mean_owen said...

I seldom read the minor medical journals, for much the same reason. Most of the time, the people writing them (and apparently, the reviewers), aren't scientists at all, and don't understand scientific method, statistics, or anything else. You see lots of case studies and stuff like that, which boil down to mere anecdotes.

On the other hand, even very worthwhile science can often be difficult to publish. Reviewers tend to be very demanding. I review for a few different journals, and I'd say that overall about 20% or less of the articles I've referreed were ultimately accepted (usually, there are 3 reviewers). With that, I'd say most of the manuscripts described worthwhile studies, it's just that there were flaws in either the design or interpretation of the science.

There are of course also some journals of last resort for the more basic sciences just like there is for medical journals. Sure, you could publish almost anything is some of those, but you could never show your face in decent company again.

axl said...

There remains the possibility, no matter how slim, that someone doing one of these research projects may accidentally have a profound insight. Such an insight would be ignored a silliness by the publisher of learned papers.

Anonymous said...

It is never too late to write a rebuttal of your own article. That should count as canceling out your original paper. If you really want to make a screed attacking lazy research, given your field you could target it at one of the higher tier philosophy journals like Mind or Nous.

Margaret/Heather said...

SO, then a question. Responsible docs, it seems to me, continue to read to stay up on research pertinent to their practice. If these are crap (and you've got to know just from reading summaries) do you still read them in case there's some small nugget of something useful to you? Or are they invariable pretty useless? Inquiring minds

Grumpy, M.D. said...

I skim through the journals, usually reading just the summaries, and then reading the whole article if it's something of value. This crap was all in the summaries.

Margaret/Heather said...

Ah ha! I suspected as much. I confess that when I do research, I do the same thing.

In those journals that offer a summary. :/ My hobby field's journals most frequently do NOT include summaries so potentially fascinating articles turn out to be duds with no warning. It's pretty frustrating.

Anonymous said...

What a waste -- your advisor could have you doing something real to contribute to the field.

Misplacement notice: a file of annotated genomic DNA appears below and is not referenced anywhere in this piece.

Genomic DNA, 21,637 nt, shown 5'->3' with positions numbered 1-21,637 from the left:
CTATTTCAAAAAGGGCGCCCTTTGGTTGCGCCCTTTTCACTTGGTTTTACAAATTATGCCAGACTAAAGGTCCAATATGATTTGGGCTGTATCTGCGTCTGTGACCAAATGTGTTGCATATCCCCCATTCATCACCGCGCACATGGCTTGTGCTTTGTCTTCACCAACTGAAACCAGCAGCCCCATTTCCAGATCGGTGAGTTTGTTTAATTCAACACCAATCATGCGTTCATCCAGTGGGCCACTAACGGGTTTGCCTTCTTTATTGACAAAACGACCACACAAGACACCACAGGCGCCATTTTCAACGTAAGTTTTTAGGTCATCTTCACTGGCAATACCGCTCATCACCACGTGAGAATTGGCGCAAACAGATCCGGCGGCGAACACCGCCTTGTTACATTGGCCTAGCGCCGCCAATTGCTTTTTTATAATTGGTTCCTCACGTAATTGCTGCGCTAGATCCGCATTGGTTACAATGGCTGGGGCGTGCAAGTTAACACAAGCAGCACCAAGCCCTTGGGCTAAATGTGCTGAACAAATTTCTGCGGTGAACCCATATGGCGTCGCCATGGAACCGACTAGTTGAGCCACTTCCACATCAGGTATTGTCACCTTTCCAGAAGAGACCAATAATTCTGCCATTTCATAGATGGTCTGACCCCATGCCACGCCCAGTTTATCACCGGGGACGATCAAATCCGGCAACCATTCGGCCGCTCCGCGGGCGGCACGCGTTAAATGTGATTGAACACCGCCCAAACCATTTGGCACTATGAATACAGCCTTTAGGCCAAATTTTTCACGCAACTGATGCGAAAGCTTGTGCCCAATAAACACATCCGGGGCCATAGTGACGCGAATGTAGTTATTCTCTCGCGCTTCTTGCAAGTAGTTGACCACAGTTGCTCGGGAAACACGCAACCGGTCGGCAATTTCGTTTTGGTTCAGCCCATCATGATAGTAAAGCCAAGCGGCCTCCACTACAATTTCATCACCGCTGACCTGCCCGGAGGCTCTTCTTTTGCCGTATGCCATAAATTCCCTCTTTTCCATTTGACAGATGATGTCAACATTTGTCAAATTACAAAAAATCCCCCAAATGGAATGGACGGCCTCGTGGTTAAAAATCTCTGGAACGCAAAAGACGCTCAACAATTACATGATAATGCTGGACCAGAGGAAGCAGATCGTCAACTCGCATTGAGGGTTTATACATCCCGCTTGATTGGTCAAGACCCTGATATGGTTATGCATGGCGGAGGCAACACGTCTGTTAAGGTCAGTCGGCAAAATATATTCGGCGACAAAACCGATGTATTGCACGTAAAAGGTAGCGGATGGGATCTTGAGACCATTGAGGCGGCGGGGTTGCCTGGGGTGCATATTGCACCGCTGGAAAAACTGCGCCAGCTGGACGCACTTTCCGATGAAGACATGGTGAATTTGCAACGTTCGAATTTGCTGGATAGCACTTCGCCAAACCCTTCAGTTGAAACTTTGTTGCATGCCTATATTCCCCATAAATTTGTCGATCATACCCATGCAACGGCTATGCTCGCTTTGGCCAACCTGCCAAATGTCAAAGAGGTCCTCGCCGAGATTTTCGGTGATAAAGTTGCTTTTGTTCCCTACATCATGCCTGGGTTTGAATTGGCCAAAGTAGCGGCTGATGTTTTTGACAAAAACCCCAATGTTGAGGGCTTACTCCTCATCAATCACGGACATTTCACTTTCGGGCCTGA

It reminds me of my own profession in the professor world: loads of people putting together crap so that they can add another publication line to their vitas and get tenure out of it. Journals that no one reads and that exist solely so people can have that line on their vitas. One of my colleagues recently published a literary analysis of spam e-mails.

Ladyk73 said...

In my Master's program, we did program evaluations for our local non-profits. My group did a really good program evaluation and we could of published our findings However, it was still alone the lines of ...if someone takes a class in Topic A, they would understand More about topic A. Kind of a stupid thing to publish, but is exactly what a program evaluation is....

Amanda said...

Curious question: what did you do your fellowship in?

Anonymous said...

@6:19 PM: I'd actually like to read that - the humor value sounds priceless! Have you considered nominating your colleague for an Ig Noble?

Word verification: lonator. A robot loanshark from the future?

Hopalong Ginsberg

Anonymous said...

Generally, research projects our PharmD was assigned were presented in program-ending poster presentations, not aimed at getting anything 'published' deal, but practical, useful information. We spent enough time in the fourth year drug information rotation analysing crap studies put out by drug companies, that some of us approached anything where researchers reported company affiliation as automatically suspect.

Thanks for the honesty. There's some real stuff out there, but the take-home message is that we cannot believe everything in print, even published in supposedly reputable journals (JAMA, JPharmSci, Lancet, etc.), never mind specialty publishers. Heck, I've even seen stuff that people read like a Bible that have misspelled words, incorrect grammar, never mind the statistics.

student dr. blaze said...

Amanda: fellowship had to have been in neurology, since he's a neurologist. :-)

And a minor correction, Dr. Grumpy: med students PAY to work. <--actually, that might make a good study topic: wtf would anyone with a drop of intelligence PAY to be worked to near-death?

Aren't you going to at least give us a hint as to what you studied? And why didn't you publish under a pseudonym?

Grumpy, M.D. said...

My fellowship is classified. I gave up trying to subspecialize out of boredom, and hide those credentials. They came off my letterhead years ago.

Anonymous said...

I once, as a lowly Research Associate, was added to a paper solely so that the primary author could list our address first. Definitely contributing valuable info to the body of knowledge there!

Grumpy, M.D. said...

In retrospect, I now feel my research time was far better spent.

It was much more valuable than, say, getting my penis shocked to measure it's electrical conductance.

Wendy said...

I would have replied to those letters pointing out that the chairman and the editor were the same, thus explaining the humiliation of having to publish drivel.